Horror Overload

Once part of After Dark’s Horrorfest, horror director Rolfe Kanefsky’s Nightmare Man subverts your standard slasher expectations with a reckless disregard for convention. Practically no genre trope is left untouched in the overloaded screenplay, a real throwback with messy nods to all your horror favorites.

The 2006 indie production’s reported budget was $250,000, a minuscule number. A cameo by Night Court actor Richard Moll notwithstanding, the only cast member you may recognize is low-rent scream queen Tiffany Shepis if you know your indie horror fodder from the 2000s.

Rolfe Kanefsky’s Nightmare Man subverts your standard slasher expectations with a reckless disregard for convention

Kanefsky throws in everything but the kitchen sink looking for cheap scares. Beginning as a somewhat conventional slasher, if creative in spurts, the plot ramps up the craziness with a couple of huge twists. There’s an insane final act almost worth waiting through the rough patches. I say almost because the low-budget frights and questionable execution hamper the basic premise, which works better in theory than practice.

The cast isn’t anything special but exudes a certain b-movie energy who lap up their mostly silly roles. The best bit of acting may stem from one of the ladies faking an orgasm in a naughty truth-or-dare game. The R-rated action is filled with ridiculous practical make-up and cheap effects. Violent and often gruesome, a couple of the jump scares will get your heart racing.

Ellen (Blythe Metz) believes she’s being haunted by someone she calls the Nightmare Man after trying on a scary-looking fertility mask she received from Africa. Her husband William believes she’s a paranoid schizophrenic in need of treatment. On the way to the institution they run out of gas on an isolated stretch of road.

Left to fend for herself, Ellen’s night of terror is only beginning when a vicious slasher chases after her into the woods. Ellen stumbles across a home in the woods with two couples having a small party, including Mia (Tiffany Shepis). Soon the mysterious killer finds them together as the night’s wild adventure descends into terror.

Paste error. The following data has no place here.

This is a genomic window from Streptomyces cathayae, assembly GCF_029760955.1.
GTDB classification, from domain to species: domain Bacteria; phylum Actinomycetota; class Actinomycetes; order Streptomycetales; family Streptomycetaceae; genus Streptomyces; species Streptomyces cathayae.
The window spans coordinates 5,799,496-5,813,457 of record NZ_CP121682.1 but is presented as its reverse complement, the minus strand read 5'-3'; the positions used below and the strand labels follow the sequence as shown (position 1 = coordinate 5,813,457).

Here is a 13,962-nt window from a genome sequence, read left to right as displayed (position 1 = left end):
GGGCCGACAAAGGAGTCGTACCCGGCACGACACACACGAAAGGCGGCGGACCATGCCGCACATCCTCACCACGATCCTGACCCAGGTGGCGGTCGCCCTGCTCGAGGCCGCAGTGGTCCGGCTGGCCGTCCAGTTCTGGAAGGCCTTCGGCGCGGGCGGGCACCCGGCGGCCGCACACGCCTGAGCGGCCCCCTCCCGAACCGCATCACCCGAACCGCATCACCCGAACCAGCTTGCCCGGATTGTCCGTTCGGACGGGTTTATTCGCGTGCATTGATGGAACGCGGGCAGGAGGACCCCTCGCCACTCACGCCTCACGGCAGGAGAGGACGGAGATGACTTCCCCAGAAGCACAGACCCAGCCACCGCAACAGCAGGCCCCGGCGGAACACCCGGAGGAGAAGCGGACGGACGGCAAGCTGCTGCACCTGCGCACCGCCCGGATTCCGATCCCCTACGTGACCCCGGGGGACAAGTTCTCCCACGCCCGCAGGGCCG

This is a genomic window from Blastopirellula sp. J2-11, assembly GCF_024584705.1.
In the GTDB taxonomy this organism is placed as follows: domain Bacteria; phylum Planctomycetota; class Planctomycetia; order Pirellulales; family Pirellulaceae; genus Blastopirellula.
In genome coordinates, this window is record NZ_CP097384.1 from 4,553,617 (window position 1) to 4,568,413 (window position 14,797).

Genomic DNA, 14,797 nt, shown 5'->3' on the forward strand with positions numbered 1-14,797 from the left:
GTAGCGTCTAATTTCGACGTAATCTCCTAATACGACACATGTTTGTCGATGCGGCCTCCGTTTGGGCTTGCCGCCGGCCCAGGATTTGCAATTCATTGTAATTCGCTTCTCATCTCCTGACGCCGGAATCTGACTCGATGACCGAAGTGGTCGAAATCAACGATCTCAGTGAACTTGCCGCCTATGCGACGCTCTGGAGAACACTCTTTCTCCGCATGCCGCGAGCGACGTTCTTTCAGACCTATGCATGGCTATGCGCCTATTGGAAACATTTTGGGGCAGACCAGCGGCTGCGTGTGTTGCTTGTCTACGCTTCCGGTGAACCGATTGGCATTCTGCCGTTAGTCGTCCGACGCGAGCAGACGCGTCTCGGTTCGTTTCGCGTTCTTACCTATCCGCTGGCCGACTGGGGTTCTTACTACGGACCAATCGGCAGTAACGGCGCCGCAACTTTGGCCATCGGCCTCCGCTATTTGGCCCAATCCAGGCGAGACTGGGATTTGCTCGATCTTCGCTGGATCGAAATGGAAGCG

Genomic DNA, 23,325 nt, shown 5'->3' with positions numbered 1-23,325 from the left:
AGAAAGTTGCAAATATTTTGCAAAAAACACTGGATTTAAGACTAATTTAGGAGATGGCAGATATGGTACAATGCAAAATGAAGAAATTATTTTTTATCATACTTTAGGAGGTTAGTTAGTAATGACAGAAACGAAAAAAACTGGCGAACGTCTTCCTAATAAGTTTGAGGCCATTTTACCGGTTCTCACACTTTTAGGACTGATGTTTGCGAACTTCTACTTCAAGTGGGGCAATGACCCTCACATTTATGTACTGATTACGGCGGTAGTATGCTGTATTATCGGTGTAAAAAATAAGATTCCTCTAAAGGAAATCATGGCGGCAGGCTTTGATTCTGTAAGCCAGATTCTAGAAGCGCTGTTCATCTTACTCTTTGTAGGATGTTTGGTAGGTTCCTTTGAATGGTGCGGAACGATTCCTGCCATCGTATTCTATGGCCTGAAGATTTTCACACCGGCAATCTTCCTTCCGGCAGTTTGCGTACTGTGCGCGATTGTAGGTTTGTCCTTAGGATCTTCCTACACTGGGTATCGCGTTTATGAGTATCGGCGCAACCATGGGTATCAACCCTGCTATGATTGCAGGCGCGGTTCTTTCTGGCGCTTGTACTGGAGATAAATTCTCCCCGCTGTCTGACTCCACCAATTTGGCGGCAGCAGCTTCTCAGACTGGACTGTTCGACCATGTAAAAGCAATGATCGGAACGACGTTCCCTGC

There’s definitely a market for Nightmare Man. Blythe Metz and Tiffany Shepis fill out their roles nicely, largely meeting expectations. The dollar store effects and haphazard production values are a problem I may have been willing to overlook, if the dialogue had been tighter with a more finely tuned plot.


Nightmare Man looks rather rough on Blu-ray, mostly a reflection of its inherently poor cinematography and budget filmmaking. Made in 2006, the cheap video produces mediocre definition and crushed shadow delineation. This is a movie made for the limitations of DVD, beautiful HD quality was never an intention.

Possibly filmed on DSLR cameras, poor lighting and inadequate exposure produce noisy video. The 1.78:1 presentation is in 1080p resolution but it’s possible that much detail plainly doesn’t exist in the master. Clarity ranges from solid to middling, often depending on available light. Exteriors are dim and murky.

The main feature runs an uncut 89 minutes on a BD-50, encoded in sufficient AVC. Released by Ronin Flix, nothing indicates they’ve done anything with Nightmare Man but show it in the best possible light. Blame shoddy production values and guerrilla filmmaking for the inept picture quality.


The indie film’s 5.1 DTS-HD MA soundtrack offers some depth and immersive surround. Nice directional cues jump at the listener, offering a discrete sound design. Dialogue is fairly reproduced without issue. The ambient atmosphere is lively and rich when characters venture outside into the woods.

Nightmare Man’s score by Christopher Farrell hits the right mood, nicely enhancing the jump scares. Overall a passable and competent sonic experience which is active in the right spots.

Optional English SDH subtitles play in a white font.


Ronin Flix brings Nightmare Man out on Blu-ray for the first time worldwide. Their release appears to gather all the special features found on the old Lionsgate DVD and includes new ones made for this Blu-ray. The disc is coded for Region A.

Audio Commentary with director Rolfe Kanefsky, producer Esther Goodstein, and cast member Tiffany Shepis – A rollicking discussion with Tiffany Shepis as the highlight, a jovial bundle of energy as Rolfe and Esther help fill in behind-the-scenes details. Some fans may actually enjoy this commentary more than the film itself.

There’s Something Out There: The Making of Nightmare Man Featurette (25:33 in HD) Interviews with director Rolfe Kanefsky, actors Tiffany Shepis and Blythe Metz, crew members Jeff Farley, Esther Goodstein, and Christian Farrel fill this new look back at the film and its production.

Creating a Nightmare: The Making of Nightmare Man (22:04 in SD) – Archival featurette brought over from the original DVD release.

Extended Scenes (16:19 in SD)

Tiffany’s Behind-the-Scenes (17:53 in SD) – Star Tiffany Shepis dances around on set and has fun.

Flubbing a Nightmare Gag Reel (07:06 in SD)

Stills Gallery (05:00 in SD)

Promo Reel (04:32 in SD)

Film Score Audio-Only Track (61:10; 2.0 DTS-HD MA) – Christopher Farrell’s score and occasional music highlight this new audio option.

Full disclosure: This Blu-ray was provided by the label for review. This has not affected the editorial process. For information on how we handle review material, please visit DoBlu’s about us page.

Nightmare Man
  • Video
  • Audio
  • Extras


Serves up scary thrills and minor scream queen Tiffany Shepis, a nebulous low-budget slasher with an innovative premise but lacking in most other ways

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The following six screen shots serve as samples for our subscription-exclusive set of 39 full resolution, uncompressed HD screen shots grabbed directly from the Blu-ray:

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